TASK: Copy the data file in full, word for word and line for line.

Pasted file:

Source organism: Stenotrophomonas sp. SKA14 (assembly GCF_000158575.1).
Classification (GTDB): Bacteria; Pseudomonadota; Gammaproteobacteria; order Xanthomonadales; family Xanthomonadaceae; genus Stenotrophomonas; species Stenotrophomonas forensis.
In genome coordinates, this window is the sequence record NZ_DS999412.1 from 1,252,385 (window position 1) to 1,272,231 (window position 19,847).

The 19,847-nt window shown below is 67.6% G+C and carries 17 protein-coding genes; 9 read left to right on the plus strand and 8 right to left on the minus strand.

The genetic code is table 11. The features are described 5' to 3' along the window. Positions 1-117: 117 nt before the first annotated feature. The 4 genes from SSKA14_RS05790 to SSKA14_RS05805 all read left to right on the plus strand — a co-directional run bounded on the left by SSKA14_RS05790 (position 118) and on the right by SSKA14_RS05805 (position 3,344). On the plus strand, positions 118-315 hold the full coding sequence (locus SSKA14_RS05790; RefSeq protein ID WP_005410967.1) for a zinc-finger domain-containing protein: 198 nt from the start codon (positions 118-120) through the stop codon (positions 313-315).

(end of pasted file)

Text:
Source organism: Stenotrophomonas sp. SKA14 (assembly GCF_000158575.1).
Classification (GTDB): Bacteria; Pseudomonadota; Gammaproteobacteria; order Xanthomonadales; family Xanthomonadaceae; genus Stenotrophomonas; species Stenotrophomonas forensis.
In genome coordinates, this window is the sequence record NZ_DS999412.1 from 1,252,385 (window position 1) to 1,272,231 (window position 19,847).

The 19,847-nt window shown below is 67.6% G+C and carries 17 protein-coding genes; 9 read left to right on the plus strand and 8 right to left on the minus strand.

The genetic code is table 11. The features are described 5' to 3' along the window. Positions 1-117: 117 nt before the first annotated feature. The 4 genes from SSKA14_RS05790 to SSKA14_RS05805 all read left to right on the plus strand — a co-directional run bounded on the left by SSKA14_RS05790 (position 118) and on the right by SSKA14_RS05805 (position 3,344). On the plus strand, positions 118-315 hold the full coding sequence (locus SSKA14_RS05790; RefSeq protein ID WP_005410967.1) for a zinc-finger domain-containing protein: 198 nt from the start codon (positions 118-120) through the stop codon (positions 313-315).